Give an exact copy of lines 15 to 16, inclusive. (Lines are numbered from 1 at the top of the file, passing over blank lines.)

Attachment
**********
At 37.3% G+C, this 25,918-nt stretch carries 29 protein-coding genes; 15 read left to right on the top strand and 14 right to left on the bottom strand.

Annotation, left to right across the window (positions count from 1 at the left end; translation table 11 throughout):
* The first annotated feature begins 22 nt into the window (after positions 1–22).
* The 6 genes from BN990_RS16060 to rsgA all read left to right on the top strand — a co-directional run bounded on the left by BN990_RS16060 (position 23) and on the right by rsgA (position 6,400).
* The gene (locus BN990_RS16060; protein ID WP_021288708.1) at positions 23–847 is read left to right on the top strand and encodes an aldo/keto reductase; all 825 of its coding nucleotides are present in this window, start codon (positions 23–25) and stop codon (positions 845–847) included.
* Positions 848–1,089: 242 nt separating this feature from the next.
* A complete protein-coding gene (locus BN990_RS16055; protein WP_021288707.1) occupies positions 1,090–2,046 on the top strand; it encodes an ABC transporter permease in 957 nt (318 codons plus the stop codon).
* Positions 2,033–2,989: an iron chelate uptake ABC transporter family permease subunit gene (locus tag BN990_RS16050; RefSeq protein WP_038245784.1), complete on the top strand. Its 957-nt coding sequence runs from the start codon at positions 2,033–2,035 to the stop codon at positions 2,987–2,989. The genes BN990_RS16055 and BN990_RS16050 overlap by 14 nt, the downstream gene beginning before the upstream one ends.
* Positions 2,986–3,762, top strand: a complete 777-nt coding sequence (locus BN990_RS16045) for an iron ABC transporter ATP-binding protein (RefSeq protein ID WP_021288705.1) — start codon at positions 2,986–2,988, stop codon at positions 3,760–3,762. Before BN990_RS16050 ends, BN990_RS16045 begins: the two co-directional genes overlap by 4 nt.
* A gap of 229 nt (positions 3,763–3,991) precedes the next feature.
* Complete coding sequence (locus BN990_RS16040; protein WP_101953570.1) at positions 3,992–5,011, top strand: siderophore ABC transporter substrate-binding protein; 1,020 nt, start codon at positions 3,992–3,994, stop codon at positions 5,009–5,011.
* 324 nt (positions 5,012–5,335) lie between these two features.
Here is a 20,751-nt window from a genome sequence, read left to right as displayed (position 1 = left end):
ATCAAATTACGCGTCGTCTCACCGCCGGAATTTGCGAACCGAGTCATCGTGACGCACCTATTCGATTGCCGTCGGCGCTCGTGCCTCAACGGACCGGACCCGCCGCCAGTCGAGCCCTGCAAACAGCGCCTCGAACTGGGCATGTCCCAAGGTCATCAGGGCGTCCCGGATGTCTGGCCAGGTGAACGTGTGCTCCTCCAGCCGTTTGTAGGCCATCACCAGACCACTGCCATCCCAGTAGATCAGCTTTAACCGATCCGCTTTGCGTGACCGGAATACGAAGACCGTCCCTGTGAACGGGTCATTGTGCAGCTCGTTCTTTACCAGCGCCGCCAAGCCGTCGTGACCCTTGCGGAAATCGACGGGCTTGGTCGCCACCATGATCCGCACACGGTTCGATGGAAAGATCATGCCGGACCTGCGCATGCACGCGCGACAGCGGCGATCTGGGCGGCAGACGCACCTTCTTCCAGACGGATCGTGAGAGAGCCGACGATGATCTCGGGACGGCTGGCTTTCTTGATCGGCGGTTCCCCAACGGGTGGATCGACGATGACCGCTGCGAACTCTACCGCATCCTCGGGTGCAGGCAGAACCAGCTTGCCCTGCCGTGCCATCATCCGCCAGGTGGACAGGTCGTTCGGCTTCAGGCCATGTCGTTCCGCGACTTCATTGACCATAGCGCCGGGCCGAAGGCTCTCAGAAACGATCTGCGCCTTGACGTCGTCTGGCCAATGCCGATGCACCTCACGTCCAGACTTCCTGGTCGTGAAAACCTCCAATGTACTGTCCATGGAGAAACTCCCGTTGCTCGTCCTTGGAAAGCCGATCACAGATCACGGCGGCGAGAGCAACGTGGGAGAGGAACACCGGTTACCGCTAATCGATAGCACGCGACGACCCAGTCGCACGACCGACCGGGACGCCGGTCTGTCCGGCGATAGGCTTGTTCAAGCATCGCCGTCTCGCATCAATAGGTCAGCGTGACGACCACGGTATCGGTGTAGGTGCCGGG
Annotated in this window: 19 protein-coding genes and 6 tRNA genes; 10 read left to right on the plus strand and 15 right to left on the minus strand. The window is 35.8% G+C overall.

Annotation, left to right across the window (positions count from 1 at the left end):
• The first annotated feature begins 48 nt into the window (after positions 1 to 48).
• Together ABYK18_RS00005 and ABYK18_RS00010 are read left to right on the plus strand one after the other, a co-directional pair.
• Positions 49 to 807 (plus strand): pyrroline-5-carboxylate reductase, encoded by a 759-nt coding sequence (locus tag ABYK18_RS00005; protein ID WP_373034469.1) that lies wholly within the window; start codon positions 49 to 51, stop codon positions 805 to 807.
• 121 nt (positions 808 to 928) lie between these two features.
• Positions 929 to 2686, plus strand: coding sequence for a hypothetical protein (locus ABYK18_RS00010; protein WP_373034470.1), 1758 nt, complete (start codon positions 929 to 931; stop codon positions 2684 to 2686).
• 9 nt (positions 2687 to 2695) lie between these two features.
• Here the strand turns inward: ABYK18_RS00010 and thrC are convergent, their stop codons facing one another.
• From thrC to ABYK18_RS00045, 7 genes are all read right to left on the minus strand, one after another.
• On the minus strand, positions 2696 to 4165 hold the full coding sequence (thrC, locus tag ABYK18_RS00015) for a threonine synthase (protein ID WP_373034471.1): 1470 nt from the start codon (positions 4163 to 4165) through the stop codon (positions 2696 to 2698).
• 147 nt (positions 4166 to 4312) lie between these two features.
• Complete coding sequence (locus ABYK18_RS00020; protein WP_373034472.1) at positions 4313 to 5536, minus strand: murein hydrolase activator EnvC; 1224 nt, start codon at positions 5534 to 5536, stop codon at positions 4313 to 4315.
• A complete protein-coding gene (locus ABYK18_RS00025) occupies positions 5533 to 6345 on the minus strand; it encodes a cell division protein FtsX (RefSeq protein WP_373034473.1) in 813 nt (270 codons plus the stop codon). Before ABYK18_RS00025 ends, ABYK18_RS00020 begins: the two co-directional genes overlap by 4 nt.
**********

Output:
Annotated in this window: 19 protein-coding genes and 6 tRNA genes; 10 read left to right on the plus strand and 15 right to left on the minus strand. The window is 35.8% G+C overall.

Annotation, left to right across the window (positions count from 1 at the left end):